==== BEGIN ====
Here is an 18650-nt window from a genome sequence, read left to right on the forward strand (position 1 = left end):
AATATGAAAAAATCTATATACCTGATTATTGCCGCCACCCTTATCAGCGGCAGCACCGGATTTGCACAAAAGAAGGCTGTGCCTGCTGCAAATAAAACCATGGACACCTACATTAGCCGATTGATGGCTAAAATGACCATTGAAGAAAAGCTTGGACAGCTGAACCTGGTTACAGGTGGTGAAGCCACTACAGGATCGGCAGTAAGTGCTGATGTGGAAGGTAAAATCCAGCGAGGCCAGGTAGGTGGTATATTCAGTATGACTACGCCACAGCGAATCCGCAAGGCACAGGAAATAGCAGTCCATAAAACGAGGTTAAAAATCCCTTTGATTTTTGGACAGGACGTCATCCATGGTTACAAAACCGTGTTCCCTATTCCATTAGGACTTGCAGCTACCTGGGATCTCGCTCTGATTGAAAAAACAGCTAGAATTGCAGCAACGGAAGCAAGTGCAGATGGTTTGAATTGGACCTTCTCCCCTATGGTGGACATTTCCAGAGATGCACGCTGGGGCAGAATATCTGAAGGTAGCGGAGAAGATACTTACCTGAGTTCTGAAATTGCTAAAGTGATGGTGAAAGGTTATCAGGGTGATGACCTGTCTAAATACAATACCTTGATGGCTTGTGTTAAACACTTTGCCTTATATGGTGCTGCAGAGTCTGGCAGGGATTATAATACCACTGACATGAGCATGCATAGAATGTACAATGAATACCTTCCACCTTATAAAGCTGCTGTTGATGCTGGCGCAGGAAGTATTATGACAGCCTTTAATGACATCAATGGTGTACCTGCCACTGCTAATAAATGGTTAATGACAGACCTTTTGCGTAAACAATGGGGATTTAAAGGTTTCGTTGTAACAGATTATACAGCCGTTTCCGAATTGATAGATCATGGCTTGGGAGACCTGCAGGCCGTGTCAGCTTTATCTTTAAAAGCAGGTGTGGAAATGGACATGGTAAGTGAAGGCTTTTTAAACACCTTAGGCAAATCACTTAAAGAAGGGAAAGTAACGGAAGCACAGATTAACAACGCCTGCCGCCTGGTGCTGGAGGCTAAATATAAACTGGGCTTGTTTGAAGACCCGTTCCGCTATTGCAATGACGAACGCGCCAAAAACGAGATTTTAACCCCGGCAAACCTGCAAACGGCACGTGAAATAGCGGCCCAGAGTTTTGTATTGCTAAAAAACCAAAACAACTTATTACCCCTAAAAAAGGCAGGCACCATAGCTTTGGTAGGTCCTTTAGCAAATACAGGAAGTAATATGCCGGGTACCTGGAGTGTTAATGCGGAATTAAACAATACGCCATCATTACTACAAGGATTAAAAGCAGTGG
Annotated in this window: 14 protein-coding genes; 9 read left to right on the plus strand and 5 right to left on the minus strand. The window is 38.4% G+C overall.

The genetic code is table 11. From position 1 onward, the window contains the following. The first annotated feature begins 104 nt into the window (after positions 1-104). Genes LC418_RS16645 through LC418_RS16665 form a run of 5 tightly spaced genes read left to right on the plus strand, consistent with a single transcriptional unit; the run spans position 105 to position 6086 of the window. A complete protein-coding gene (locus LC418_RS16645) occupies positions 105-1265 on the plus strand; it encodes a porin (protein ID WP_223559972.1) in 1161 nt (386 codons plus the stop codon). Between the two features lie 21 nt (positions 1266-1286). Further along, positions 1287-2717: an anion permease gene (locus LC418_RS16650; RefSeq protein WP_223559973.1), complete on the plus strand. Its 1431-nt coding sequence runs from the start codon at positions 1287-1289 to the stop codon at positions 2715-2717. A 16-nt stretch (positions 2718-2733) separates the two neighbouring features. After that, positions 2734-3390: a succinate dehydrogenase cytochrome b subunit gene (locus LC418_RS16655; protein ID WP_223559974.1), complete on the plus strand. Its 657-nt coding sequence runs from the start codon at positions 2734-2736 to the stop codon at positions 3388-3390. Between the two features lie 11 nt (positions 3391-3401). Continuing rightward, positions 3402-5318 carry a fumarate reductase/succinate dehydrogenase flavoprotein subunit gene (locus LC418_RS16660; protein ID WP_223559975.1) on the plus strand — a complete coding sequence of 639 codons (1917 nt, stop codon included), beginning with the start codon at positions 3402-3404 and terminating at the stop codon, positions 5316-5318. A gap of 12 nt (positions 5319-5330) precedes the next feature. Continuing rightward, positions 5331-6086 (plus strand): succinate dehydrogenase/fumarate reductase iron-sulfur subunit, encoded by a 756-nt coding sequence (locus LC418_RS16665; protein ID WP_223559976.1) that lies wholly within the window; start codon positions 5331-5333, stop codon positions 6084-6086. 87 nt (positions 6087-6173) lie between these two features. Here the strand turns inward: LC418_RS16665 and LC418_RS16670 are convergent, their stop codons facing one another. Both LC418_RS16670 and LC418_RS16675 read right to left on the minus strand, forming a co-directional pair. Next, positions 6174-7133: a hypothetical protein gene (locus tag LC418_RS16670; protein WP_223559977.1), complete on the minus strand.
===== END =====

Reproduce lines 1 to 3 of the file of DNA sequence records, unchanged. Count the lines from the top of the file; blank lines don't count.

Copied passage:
Here is an 18650-nt window from a genome sequence, read left to right on the forward strand (position 1 = left end):
AATATGAAAAAATCTATATACCTGATTATTGCCGCCACCCTTATCAGCGGCAGCACCGGATTTGCACAAAAGAAGGCTGTGCCTGCTGCAAATAAAACCATGGACACCTACATTAGCCGATTGATGGCTAAAATGACCATTGAAGAAAAGCTTGGACAGCTGAACCTGGTTACAGGTGGTGAAGCCACTACAGGATCGGCAGTAAGTGCTGATGTGGAAGGTAAAATCCAGCGAGGCCAGGTAGGTGGTATATTCAGTATGACTACGCCACAGCGAATCCGCAAGGCACAGGAAATAGCAGTCCATAAAACGAGGTTAAAAATCCCTTTGATTTTTGGACAGGACGTCATCCATGGTTACAAAACCGTGTTCCCTATTCCATTAGGACTTGCAGCTACCTGGGATCTCGCTCTGATTGAAAAAACAGCTAGAATTGCAGCAACGGAAGCAAGTGCAGATGGTTTGAATTGGACCTTCTCCCCTATGGTGGACATTTCCAGAGATGCACGCTGGGGCAGAATATCTGAAGGTAGCGGAGAAGATACTTACCTGAGTTCTGAAATTGCTAAAGTGATGGTGAAAGGTTATCAGGGTGATGACCTGTCTAAATACAATACCTTGATGGCTTGTGTTAAACACTTTGCCTTATATGGTGCTGCAGAGTCTGGCAGGGATTATAATACCACTGACATGAGCATGCATAGAATGTACAATGAATACCTTCCACCTTATAAAGCTGCTGTTGATGCTGGCGCAGGAAGTATTATGACAGCCTTTAATGACATCAATGGTGTACCTGCCACTGCTAATAAATGGTTAATGACAGACCTTTTGCGTAAACAATGGGGATTTAAAGGTTTCGTTGTAACAGATTATACAGCCGTTTCCGAATTGATAGATCATGGCTTGGGAGACCTGCAGGCCGTGTCAGCTTTATCTTTAAAAGCAGGTGTGGAAATGGACATGGTAAGTGAAGGCTTTTTAAACACCTTAGGCAAATCACTTAAAGAAGGGAAAGTAACGGAAGCACAGATTAACAACGCCTGCCGCCTGGTGCTGGAGGCTAAATATAAACTGGGCTTGTTTGAAGACCCGTTCCGCTATTGCAATGACGAACGCGCCAAAAACGAGATTTTAACCCCGGCAAACCTGCAAACGGCACGTGAAATAGCGGCCCAGAGTTTTGTATTGCTAAAAAACCAAAACAACTTATTACCCCTAAAAAAGGCAGGCACCATAGCTTTGGTAGGTCCTTTAGCAAATACAGGAAGTAATATGCCGGGTACCTGGAGTGTTAATGCGGAATTAAACAATACGCCATCATTACTACAAGGATTAAAAGCAGTGG
Annotated in this window: 14 protein-coding genes; 9 read left to right on the plus strand and 5 right to left on the minus strand. The window is 38.4% G+C overall.